Rhode Island Gov. Gina Raimondo and General Treasurer Seth Magaziner on Wednesday announced plans for a state infrastructure bank that would serve as a centralized hub for green infrastructure financing alternatives.
The initiative, which calls for leveraging state, federal and private-sector funds, is part of the $8.6 billion budget Raimondo presented to lawmakers last week.
They look to expand the role of the quasi-public Rhode Island Clean Water Finance Agency, a triple-A rated agency that now issues loans for infrastructure work.
“This is a smart policy that moves the state forward,” Raimondo said in a statement.
Raimondo a day earlier nominated former Bancorp Rhode Island Inc. chief executive Merrill Sherman to chair the agency, subject to state Senate approval. Sherman, now a principal at Sherman Consulting LLC, intends to foster relationships with lenders.
“I am excited to get to work in support of strengthening our state’s infrastructure,” said Sherman, who succeeds James Hagerty.
The Rhode Island Infrastructure Bank would also expand eligibility for storm water remediation lending to private entities and establish a revolving loan fund for brownfields redevelopment.
“Our state needs bold action and new ideas that will jump-start our economy and put Rhode Islanders back to work, and the Rhode Island Infrastructure Bank will do exactly that,” said Magaziner, who succeeded Raimondo as treasurer and took office in January.
Rhode Island’s General Assembly formed the clean water agency. Its operating expenses are funded solely from loan services fees generated from managing its programs.
In assigning its AAA rating in December to Rhode Island’s drinking water state revolving fund, which the clean water agency oversees, Fitch Ratings cited a robust financial structure, a highly rated borrower pool, significant borrower concentration and strong program management.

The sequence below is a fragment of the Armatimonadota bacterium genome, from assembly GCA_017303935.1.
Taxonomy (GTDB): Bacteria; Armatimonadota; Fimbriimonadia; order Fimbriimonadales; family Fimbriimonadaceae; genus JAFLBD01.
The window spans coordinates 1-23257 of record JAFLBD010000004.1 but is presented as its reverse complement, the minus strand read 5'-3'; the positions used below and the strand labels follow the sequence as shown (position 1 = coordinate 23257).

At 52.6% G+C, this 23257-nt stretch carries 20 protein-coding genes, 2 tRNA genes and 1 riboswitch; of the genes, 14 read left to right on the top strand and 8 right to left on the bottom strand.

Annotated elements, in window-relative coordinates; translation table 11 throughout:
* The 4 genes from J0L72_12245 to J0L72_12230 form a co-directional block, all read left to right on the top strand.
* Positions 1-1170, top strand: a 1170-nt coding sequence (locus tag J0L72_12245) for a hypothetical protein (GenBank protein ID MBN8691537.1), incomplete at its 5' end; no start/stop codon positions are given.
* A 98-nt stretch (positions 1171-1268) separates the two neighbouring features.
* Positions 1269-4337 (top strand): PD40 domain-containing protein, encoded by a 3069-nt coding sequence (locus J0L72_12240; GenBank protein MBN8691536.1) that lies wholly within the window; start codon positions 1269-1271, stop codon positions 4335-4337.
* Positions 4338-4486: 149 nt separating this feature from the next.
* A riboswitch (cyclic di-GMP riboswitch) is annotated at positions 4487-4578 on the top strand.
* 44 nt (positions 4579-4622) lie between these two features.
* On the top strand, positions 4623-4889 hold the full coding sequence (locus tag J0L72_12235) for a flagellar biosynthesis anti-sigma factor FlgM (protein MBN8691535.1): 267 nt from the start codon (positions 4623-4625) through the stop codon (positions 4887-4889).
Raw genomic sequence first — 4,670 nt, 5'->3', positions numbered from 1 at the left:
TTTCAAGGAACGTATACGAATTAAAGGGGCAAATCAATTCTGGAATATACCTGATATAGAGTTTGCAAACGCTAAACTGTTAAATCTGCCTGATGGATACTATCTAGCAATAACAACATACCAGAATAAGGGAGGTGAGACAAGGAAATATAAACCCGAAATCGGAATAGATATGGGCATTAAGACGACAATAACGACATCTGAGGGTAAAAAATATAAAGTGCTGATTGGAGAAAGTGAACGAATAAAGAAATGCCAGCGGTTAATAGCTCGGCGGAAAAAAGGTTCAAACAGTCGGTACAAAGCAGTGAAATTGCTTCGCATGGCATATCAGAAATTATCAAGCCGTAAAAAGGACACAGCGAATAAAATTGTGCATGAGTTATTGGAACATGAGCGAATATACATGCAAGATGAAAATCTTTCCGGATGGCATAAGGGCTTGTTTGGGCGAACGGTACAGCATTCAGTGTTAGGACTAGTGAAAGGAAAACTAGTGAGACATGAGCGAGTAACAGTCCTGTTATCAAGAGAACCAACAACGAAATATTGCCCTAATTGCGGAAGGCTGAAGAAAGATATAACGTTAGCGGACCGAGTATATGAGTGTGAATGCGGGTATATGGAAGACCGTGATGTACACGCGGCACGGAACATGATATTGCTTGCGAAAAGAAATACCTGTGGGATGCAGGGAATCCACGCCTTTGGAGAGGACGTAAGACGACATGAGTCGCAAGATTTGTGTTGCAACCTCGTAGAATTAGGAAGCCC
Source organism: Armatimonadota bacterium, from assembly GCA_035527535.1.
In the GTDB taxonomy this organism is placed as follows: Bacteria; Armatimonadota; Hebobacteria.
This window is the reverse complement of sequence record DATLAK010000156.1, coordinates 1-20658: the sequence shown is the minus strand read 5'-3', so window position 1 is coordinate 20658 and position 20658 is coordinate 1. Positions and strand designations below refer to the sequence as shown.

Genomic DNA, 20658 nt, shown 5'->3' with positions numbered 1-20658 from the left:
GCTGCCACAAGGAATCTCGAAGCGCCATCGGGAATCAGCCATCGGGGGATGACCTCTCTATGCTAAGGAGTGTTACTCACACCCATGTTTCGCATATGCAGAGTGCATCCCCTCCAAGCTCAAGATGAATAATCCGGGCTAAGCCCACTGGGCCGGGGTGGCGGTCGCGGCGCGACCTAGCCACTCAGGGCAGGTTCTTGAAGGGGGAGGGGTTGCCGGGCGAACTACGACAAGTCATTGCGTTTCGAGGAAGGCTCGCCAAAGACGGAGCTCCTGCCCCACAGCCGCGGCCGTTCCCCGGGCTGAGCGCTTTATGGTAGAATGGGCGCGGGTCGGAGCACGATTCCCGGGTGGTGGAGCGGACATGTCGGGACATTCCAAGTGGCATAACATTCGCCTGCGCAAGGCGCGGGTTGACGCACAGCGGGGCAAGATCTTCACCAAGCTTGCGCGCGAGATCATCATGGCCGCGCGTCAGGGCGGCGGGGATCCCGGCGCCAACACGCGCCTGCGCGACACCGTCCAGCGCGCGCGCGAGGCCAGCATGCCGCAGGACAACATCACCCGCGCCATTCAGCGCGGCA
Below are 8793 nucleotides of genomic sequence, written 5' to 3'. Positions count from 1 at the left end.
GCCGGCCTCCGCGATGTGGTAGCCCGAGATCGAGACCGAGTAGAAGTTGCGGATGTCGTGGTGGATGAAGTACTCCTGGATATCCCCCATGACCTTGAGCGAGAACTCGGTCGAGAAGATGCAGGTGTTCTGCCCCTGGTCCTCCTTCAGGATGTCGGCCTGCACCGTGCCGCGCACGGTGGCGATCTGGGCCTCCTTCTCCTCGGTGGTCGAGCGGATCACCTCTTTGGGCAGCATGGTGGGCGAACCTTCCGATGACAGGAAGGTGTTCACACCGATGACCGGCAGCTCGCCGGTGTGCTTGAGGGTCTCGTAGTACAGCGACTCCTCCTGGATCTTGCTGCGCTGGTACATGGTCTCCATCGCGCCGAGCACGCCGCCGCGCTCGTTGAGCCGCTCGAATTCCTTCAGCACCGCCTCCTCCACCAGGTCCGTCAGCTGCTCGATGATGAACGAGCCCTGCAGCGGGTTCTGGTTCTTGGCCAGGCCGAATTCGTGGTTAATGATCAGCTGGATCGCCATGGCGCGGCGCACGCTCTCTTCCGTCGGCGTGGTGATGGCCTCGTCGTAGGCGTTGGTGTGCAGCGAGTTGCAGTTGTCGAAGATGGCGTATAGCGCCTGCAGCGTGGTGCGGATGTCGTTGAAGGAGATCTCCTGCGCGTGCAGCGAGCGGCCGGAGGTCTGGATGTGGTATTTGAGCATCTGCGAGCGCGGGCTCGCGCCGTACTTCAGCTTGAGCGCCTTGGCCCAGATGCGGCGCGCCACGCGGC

“The loan portfolio has a high level of concentration as the pool consists of only 20 borrowers,” said Fitch. “RICWFA’s management team is experienced and maintains sound underwriting and loan monitoring procedures as evidenced by the fact that the trust has never experienced a borrower default.”
As general treasurer from 2011 to 2014, Raimondo had proposed a municipal infrastructure bank to help cities and towns obtain funding for infrastructure upgrades. In 2013, she and then-House Speaker Gordon Fox proposed a $70 million revolving fund to fortify local infrastructure.
Raimondo, in last week’s budget message, cited the need to jump-start Rhode Island’s sagging economy. Her initiatives include a debt restructuring to enhance economic development. A restructuring could yield $64.5 million and $19.4 million in fiscal 2016 and 2017, respectively, she said.
Projects would include $20 million for a school construction capital fund, which a new school building authority would oversee; $25 million for an I-195 development fund related to downtown Providence land vacated by the relocation of Interstate 195.
Moody’s Investors Service rates Rhode Island’s general obligation bonds Aa2. Fitch and Standard & Poor’s rate them AA.